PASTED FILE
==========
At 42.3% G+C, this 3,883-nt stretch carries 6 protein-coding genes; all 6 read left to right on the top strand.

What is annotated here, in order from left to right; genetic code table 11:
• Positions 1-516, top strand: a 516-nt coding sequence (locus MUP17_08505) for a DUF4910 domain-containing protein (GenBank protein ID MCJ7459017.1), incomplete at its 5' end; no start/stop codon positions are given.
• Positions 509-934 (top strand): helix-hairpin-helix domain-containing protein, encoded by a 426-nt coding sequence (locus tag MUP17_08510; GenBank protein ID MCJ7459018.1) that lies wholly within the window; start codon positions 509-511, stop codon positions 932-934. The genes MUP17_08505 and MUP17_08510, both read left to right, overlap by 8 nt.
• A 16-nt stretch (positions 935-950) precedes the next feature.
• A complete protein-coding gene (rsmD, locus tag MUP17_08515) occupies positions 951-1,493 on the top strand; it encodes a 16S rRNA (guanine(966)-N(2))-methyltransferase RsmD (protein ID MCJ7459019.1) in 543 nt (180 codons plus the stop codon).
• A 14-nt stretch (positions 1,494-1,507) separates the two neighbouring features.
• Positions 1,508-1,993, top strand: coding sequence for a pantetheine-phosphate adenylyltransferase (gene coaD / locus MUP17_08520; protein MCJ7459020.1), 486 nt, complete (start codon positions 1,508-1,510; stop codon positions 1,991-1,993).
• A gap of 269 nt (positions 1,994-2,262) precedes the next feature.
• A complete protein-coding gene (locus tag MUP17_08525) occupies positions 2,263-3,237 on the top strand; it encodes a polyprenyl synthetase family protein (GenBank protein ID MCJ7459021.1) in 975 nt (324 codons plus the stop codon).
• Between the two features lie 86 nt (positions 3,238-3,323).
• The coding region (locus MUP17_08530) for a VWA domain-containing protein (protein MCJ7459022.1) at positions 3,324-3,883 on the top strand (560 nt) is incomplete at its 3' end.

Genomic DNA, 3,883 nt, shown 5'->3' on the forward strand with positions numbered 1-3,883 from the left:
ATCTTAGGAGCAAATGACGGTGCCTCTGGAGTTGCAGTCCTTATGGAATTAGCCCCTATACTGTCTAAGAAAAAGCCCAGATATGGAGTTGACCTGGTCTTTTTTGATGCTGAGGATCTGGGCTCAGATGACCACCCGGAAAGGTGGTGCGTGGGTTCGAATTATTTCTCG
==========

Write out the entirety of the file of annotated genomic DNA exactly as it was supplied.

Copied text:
At 42.3% G+C, this 3,883-nt stretch carries 6 protein-coding genes; all 6 read left to right on the top strand.

What is annotated here, in order from left to right; genetic code table 11:
• Positions 1-516, top strand: a 516-nt coding sequence (locus MUP17_08505) for a DUF4910 domain-containing protein (GenBank protein ID MCJ7459017.1), incomplete at its 5' end; no start/stop codon positions are given.
• Positions 509-934 (top strand): helix-hairpin-helix domain-containing protein, encoded by a 426-nt coding sequence (locus tag MUP17_08510; GenBank protein ID MCJ7459018.1) that lies wholly within the window; start codon positions 509-511, stop codon positions 932-934. The genes MUP17_08505 and MUP17_08510, both read left to right, overlap by 8 nt.
• A 16-nt stretch (positions 935-950) precedes the next feature.
• A complete protein-coding gene (rsmD, locus tag MUP17_08515) occupies positions 951-1,493 on the top strand; it encodes a 16S rRNA (guanine(966)-N(2))-methyltransferase RsmD (protein ID MCJ7459019.1) in 543 nt (180 codons plus the stop codon).
• A 14-nt stretch (positions 1,494-1,507) separates the two neighbouring features.
• Positions 1,508-1,993, top strand: coding sequence for a pantetheine-phosphate adenylyltransferase (gene coaD / locus MUP17_08520; protein MCJ7459020.1), 486 nt, complete (start codon positions 1,508-1,510; stop codon positions 1,991-1,993).
• A gap of 269 nt (positions 1,994-2,262) precedes the next feature.
• A complete protein-coding gene (locus tag MUP17_08525) occupies positions 2,263-3,237 on the top strand; it encodes a polyprenyl synthetase family protein (GenBank protein ID MCJ7459021.1) in 975 nt (324 codons plus the stop codon).
• Between the two features lie 86 nt (positions 3,238-3,323).
• The coding region (locus MUP17_08530) for a VWA domain-containing protein (protein MCJ7459022.1) at positions 3,324-3,883 on the top strand (560 nt) is incomplete at its 3' end.

Genomic DNA, 3,883 nt, shown 5'->3' on the forward strand with positions numbered 1-3,883 from the left:
ATCTTAGGAGCAAATGACGGTGCCTCTGGAGTTGCAGTCCTTATGGAATTAGCCCCTATACTGTCTAAGAAAAAGCCCAGATATGGAGTTGACCTGGTCTTTTTTGATGCTGAGGATCTGGGCTCAGATGACCACCCGGAAAGGTGGTGCGTGGGTTCGAATTATTTCTCG